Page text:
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MessagePosté le: Jeu 17 Nov - 07:31 (2016)    Sujet du message: NAVY SURGEON GENERAL ANNOUNCES NEW STRATEGIC PRIORITIES Répondre en citant

NAVY SURGEON GENERAL ANNOUNCES NEW STRATEGIC PRIORITIES

Story Number: NNS161115-01Release Date: 11/15/2016 6:53:00 AM  



By Jazmine Wise, U.S. Navy Bureau of Medicine and Surgery public affairs

FALLS CHURCH, Va. (NNS) -- The U.S. Navy's top doctor announced new strategic priorities for Navy Medicine, Nov. 15.

Vice Adm. Forrest Faison, Navy surgeon general and chief, Bureau of Medicine and Surgery (BUMED), presented the new mission, vision, principles and priorities for Navy Medicine, with rapid change being the driving force.

"The world in which we operate is constantly changing," said Faison. "Our success depends on how well we adapt to those changes and continue to honor the trust placed in our hands every day to care for America's sons and daughters."

The Navy Medicine mission is keeping the Navy and Marine Corps family ready, healthy and on the job.

"My vision for the Navy and Marine Corps family is to have the best readiness and health in the world and that we provide the best care our nation can offer, whenever and wherever needed," Faison said.

Faison's strategy introduces new principles to guide Navy Medicine personnel as they work to accomplish the new mission and vision.

"Each principle requires active engagement of everyone in Navy Medicine, from the most junior Corpsmen, to our most senior flag officers," said Faison.

The strategy commits Navy Medicine to the following principles: honor the trust to care for America's sons and daughters, honor the uniform we wear and honor the privilege of leadership.

"The tradition of caring, compassion, hope and resolve is a Navy Medicine hallmark that our team will continue to carry on," said Faison. Readiness, health and partnerships are the new Navy Medicine priorities.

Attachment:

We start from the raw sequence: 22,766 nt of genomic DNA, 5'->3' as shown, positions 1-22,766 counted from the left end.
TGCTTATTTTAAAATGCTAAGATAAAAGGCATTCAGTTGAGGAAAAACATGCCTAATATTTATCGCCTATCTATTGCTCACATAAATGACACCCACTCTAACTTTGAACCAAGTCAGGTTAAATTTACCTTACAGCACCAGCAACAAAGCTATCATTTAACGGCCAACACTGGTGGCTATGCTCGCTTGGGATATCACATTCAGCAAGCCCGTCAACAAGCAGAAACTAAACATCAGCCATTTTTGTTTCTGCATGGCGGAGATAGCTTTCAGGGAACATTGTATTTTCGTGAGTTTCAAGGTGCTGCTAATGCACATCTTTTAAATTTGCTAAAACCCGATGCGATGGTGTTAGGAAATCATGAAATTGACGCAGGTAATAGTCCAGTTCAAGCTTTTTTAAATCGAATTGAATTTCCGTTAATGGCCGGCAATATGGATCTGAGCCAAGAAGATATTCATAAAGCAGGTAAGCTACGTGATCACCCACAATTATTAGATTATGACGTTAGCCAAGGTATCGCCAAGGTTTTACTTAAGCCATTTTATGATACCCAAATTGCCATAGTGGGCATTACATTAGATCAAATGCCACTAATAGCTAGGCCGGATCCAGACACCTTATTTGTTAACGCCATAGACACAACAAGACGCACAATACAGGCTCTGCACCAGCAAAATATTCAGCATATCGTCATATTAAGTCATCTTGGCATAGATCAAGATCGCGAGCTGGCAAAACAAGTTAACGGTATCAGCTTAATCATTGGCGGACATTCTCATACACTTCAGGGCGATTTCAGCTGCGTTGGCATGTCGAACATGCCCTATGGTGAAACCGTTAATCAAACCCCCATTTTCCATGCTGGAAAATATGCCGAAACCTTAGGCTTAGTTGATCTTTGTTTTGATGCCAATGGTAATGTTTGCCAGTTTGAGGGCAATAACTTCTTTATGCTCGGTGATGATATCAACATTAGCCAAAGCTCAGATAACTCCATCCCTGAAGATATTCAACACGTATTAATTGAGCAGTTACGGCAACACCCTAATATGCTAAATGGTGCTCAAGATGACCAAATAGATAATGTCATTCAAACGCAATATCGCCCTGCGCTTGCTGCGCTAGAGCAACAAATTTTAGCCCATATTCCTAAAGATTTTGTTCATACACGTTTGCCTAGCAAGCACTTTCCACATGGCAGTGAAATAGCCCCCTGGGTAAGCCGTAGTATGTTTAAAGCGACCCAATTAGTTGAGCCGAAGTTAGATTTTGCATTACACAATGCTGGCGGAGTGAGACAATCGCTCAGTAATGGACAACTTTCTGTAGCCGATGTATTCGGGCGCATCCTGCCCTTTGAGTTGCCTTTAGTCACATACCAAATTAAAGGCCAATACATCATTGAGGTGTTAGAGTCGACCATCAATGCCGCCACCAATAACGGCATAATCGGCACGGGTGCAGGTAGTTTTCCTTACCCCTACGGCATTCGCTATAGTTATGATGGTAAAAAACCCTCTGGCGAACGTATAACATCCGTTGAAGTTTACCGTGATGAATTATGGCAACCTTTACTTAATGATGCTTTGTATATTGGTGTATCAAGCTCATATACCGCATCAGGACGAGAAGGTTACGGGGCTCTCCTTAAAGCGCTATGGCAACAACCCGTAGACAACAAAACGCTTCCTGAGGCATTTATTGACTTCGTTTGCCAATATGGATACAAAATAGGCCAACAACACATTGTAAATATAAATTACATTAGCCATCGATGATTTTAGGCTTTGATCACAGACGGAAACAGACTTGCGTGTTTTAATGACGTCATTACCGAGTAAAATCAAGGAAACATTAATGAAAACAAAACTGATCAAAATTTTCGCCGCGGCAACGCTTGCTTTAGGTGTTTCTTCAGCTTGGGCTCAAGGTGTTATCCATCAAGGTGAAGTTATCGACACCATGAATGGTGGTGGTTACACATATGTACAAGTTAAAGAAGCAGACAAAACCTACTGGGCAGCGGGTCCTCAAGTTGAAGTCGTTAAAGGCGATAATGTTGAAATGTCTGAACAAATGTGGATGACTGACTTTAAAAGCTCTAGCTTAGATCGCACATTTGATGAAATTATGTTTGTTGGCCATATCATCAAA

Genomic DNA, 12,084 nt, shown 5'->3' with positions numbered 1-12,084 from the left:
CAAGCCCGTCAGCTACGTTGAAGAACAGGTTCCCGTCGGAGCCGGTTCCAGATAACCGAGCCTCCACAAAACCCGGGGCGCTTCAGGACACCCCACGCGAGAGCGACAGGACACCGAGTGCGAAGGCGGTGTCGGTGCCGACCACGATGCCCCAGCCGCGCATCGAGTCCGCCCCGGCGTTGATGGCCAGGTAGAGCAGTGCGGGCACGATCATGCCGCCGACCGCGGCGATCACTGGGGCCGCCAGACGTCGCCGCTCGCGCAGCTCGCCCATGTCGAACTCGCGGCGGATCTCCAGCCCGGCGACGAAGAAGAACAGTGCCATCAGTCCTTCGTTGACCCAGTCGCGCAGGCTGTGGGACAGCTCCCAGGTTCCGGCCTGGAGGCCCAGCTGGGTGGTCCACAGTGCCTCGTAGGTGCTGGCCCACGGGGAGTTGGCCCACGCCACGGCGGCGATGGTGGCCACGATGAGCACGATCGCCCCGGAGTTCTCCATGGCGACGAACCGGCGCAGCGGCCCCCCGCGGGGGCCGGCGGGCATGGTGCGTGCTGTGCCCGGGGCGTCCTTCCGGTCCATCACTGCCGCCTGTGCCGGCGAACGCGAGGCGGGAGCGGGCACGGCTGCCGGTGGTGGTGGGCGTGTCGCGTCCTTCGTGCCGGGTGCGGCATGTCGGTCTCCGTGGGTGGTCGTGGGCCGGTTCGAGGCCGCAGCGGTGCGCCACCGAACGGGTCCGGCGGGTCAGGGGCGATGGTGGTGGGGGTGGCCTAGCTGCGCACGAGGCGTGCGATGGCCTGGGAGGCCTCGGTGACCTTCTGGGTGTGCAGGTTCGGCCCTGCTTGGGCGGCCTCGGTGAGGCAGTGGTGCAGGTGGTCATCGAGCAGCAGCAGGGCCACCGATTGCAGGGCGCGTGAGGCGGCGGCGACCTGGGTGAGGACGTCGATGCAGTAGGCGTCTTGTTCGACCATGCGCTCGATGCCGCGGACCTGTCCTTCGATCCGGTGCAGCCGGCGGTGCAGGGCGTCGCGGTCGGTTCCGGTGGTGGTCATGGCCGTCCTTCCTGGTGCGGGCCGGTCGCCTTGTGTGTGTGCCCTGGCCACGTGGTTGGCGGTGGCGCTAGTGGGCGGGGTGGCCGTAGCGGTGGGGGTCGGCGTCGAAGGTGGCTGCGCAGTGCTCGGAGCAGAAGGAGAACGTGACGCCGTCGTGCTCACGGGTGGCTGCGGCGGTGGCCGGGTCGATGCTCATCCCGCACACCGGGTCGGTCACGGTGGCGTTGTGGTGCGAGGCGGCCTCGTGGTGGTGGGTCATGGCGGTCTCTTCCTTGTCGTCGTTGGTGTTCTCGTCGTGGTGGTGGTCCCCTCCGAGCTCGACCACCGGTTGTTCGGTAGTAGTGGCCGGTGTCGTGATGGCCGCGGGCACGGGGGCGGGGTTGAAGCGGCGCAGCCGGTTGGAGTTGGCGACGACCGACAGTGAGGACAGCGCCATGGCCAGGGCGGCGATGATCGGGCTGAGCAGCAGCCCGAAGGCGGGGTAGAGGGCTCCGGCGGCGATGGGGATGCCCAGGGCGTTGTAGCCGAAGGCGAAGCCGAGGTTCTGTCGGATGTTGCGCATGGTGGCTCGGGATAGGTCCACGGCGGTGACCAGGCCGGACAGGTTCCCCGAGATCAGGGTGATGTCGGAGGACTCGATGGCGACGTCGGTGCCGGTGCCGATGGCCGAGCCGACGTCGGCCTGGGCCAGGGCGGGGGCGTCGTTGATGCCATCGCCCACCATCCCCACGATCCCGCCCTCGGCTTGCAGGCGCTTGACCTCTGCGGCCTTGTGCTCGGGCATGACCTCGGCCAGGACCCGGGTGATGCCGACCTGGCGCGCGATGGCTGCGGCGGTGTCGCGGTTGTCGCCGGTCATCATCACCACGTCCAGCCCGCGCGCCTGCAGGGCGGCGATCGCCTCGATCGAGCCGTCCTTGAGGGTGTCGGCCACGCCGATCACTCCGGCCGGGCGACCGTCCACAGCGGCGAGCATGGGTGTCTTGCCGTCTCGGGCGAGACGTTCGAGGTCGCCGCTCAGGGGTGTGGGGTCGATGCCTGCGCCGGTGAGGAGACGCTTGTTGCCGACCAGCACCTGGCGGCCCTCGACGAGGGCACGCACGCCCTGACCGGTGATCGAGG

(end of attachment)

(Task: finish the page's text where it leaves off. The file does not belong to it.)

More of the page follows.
"These three pillars are the foundation to the changes to come within the enterprise," Faison said.

Readiness: We save lives wherever our forces operate - at and from the sea. The skills and capabilities of our medical teams are vital to operation. Navy Medicine will ensure that its people are trained and prepared to save lives at sea, above the sea, below the sea and ashore.

Health: We will provide the best care our nation can offer to Sailors, Marines, and their families to keep them healthy, ready and on the job. Convenience, experience of care and technology drive the health care decisions of many patients today. Navy Medicine's main focus is on providing patients with the best possible care and in ways acceptable to them.

Partnerships: We will expand and strengthen our partnerships to maximize readiness and health. Collaboration is critical in meeting the needs of the patient. Navy Medicine will strengthen its partnerships through incorporation of research, principles and practices of its operational colleagues.

"American families across the globe trust us with the health and well-being of their loved ones. This strategy is our guide as we chart the course ahead to better serve our Navy and Marine Corps team," said Faison.

Navy Medicine is a global health care network of 63,000 personnel that provide health care support to the U.S. Navy, Marine Corps, their families and veterans in high operational tempo environments, at expeditionary medical facilities, medical treatment facilities, hospitals, clinics, hospital ships and research units around the world.

For more news from Navy Medicine, visit www.navy.mil/local/mednews/.

http://www.navy.mil/submit/display.asp?story_id=97670


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MessagePosté le: Mer 23 Nov - 17:37 (2016)    Sujet du message: BONO TELLS AIR FORCE MEDICAL LEADERS HER AGENCY IS HERE TO SUPPORT Répondre en citant

BONO TELLS AIR FORCE MEDICAL LEADERS HER AGENCY IS HERE TO SUPPORT